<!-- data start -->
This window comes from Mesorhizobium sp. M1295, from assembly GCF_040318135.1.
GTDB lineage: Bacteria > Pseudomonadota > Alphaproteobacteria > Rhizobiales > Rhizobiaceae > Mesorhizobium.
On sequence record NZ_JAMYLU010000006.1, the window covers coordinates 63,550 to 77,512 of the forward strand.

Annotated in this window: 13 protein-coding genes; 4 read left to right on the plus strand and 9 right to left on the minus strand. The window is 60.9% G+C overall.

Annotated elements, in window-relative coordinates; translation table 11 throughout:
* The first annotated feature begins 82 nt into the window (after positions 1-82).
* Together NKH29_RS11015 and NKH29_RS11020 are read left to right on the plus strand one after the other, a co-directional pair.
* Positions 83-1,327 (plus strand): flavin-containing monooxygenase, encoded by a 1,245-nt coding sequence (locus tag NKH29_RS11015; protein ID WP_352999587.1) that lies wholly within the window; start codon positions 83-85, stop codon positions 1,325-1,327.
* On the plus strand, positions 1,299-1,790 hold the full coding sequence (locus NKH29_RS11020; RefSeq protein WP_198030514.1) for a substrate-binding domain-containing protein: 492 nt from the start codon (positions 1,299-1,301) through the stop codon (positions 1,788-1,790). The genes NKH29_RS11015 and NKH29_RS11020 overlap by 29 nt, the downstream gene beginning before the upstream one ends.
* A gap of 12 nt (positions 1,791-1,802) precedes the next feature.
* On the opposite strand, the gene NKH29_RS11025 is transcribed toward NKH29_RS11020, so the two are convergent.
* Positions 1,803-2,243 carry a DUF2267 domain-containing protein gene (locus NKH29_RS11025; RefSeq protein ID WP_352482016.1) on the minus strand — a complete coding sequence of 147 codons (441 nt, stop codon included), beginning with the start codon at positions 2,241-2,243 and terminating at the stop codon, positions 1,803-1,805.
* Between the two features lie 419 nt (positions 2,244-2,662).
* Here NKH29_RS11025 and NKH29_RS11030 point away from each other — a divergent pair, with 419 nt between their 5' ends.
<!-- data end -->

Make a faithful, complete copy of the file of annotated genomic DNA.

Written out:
This window comes from Mesorhizobium sp. M1295, from assembly GCF_040318135.1.
GTDB lineage: Bacteria > Pseudomonadota > Alphaproteobacteria > Rhizobiales > Rhizobiaceae > Mesorhizobium.
On sequence record NZ_JAMYLU010000006.1, the window covers coordinates 63,550 to 77,512 of the forward strand.

Annotated in this window: 13 protein-coding genes; 4 read left to right on the plus strand and 9 right to left on the minus strand. The window is 60.9% G+C overall.

Annotated elements, in window-relative coordinates; translation table 11 throughout:
* The first annotated feature begins 82 nt into the window (after positions 1-82).
* Together NKH29_RS11015 and NKH29_RS11020 are read left to right on the plus strand one after the other, a co-directional pair.
* Positions 83-1,327 (plus strand): flavin-containing monooxygenase, encoded by a 1,245-nt coding sequence (locus tag NKH29_RS11015; protein ID WP_352999587.1) that lies wholly within the window; start codon positions 83-85, stop codon positions 1,325-1,327.
* On the plus strand, positions 1,299-1,790 hold the full coding sequence (locus NKH29_RS11020; RefSeq protein WP_198030514.1) for a substrate-binding domain-containing protein: 492 nt from the start codon (positions 1,299-1,301) through the stop codon (positions 1,788-1,790). The genes NKH29_RS11015 and NKH29_RS11020 overlap by 29 nt, the downstream gene beginning before the upstream one ends.
* A gap of 12 nt (positions 1,791-1,802) precedes the next feature.
* On the opposite strand, the gene NKH29_RS11025 is transcribed toward NKH29_RS11020, so the two are convergent.
* Positions 1,803-2,243 carry a DUF2267 domain-containing protein gene (locus NKH29_RS11025; RefSeq protein ID WP_352482016.1) on the minus strand — a complete coding sequence of 147 codons (441 nt, stop codon included), beginning with the start codon at positions 2,241-2,243 and terminating at the stop codon, positions 1,803-1,805.
* Between the two features lie 419 nt (positions 2,244-2,662).
* Here NKH29_RS11025 and NKH29_RS11030 point away from each other — a divergent pair, with 419 nt between their 5' ends.